Emma: Of course, it’s a project I have since several years; I never stopped to write music and lyrics, it’s something important in my life. I’m still working on it, and I hope to make the project possible soon.

MG: You’ve been working with Sirenia for a long time, so have you (you and Morten) discussed your joining the band before?

Emma: Not really because I was really focused on my classical career at the beginning of our collaboration and  Morten knew that it was complicated at that moment for me. Now it’s different, it’s a freedom I can take more easily.

MG: What are your favorite Sirenia’s songs for performance and which are the most challenging for you?

Emma: I really love to perform the new songs , “Ashes to Ashes” is a really nice song to perform on stage,  “Treasure’n’Treason” too.  But I also appreciate to sing catchy “more old” songs like “Path to Decay”, “The Other Side”, “Lost in Life” or “My Mind’s Eye”. The most challenging songs for me are the ones too high for my range like “Seven Widows Weep”.

MG: As a professional singer you have a very responsible approach to your work in metal band. And tell please, what were the main hardships you had to face with in Sirenia? Was it harder or easier to sing metal on stage compared to your expectations?

Emma: Of course the most difficult thing was to be accepted as the new singer of Sirenia; It’s much more easy to convince when you’re the first singer of a new band than when you replace a singer who is here for 8 years and has a lot of fans. Singing metal on stage was not so easy in the beginning because as I said, I needed time to find my place in the band and to adapt my voice to the songs.

MG:  Some singers in metal (including ladies) drink alcohol, for example, when they are on tour. And what about you? Do you afford sometimes a couple of beers after the show or do you exclude alcohol totally? How it affects the voice?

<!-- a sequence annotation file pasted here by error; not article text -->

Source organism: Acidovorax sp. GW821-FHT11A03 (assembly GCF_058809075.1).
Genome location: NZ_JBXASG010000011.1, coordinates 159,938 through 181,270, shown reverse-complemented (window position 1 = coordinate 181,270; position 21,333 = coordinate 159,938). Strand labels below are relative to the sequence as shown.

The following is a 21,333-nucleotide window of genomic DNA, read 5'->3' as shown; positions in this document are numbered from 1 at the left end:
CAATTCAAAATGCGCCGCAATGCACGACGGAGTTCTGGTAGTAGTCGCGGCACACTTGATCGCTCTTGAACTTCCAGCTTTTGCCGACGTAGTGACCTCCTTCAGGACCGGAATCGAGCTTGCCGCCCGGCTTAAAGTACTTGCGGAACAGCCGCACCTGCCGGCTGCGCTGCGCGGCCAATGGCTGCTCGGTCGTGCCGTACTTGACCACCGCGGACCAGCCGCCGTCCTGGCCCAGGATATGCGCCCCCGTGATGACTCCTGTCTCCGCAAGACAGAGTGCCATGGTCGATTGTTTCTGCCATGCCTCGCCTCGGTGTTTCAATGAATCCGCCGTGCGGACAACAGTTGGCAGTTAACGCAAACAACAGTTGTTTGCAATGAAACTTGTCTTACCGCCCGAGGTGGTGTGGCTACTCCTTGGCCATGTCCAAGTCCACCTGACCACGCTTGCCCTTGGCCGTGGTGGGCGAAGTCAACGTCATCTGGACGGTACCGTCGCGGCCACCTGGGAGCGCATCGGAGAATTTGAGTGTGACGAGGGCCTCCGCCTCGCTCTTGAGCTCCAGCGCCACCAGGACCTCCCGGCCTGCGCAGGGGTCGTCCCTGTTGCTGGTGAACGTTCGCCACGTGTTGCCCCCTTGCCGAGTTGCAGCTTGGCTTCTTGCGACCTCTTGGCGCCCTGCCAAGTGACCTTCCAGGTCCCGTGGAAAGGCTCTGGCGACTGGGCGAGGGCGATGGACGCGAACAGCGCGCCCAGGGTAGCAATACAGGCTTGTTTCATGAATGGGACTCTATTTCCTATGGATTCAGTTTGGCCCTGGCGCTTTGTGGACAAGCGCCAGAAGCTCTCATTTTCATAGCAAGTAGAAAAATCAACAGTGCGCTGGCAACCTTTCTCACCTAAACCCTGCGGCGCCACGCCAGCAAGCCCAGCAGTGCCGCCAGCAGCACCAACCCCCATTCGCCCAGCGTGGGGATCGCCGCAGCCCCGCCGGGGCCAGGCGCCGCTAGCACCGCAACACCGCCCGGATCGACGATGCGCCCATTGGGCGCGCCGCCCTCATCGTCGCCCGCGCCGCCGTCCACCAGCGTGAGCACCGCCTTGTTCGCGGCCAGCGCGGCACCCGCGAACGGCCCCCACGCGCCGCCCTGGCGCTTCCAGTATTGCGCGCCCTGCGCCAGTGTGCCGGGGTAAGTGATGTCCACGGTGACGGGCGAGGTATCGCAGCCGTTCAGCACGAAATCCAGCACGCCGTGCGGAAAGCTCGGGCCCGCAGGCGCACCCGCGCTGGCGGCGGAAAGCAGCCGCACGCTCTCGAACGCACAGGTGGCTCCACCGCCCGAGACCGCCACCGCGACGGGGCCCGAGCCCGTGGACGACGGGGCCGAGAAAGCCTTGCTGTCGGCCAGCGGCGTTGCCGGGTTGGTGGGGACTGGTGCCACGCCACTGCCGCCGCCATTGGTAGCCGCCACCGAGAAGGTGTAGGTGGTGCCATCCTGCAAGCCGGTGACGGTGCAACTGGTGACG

Emma: Not especially on tour, but in life in general, I appreciate good wines (I’m French!) and having a drink with friends or family takes part of a collective pleasure I love. I don’t exclude it totally on tour, but  it’s important to be extremely careful with it, because the temptation of the “fresh good beer” is every day, everywhere, all the time! You need to be  in a good physical condition to sing every night for 20 or 25 consecutive shows, and of course drinking too much alcohol is not the best choice for the voice health…

MG: Morten Veland is Sirenia’s mastermind and he does everything by himself and makes all decisions. Is it hard for you to work with Morten? Does he listen to your advice and your opinion considering vocals and manner of singing?

Emma: Working with Morten has always been a pleasure for me since the beginning in 2003. He’s absolutely not someone close minded, in the contrary, he always listens and stays open to suggestions. He’s extremely patient. I think he’s someone who knows exactly what he wants, and for me, that’s a quality in music; I can easily understand that composing music, having everything in the head, all the details of all the instruments in the ear,  knowing exactly how the music has to sound, involve sometimes to work alone; I know what it is to feel the need to make everything by yourself, I’m absolutely not the one who can blame it because I work the same way…:-)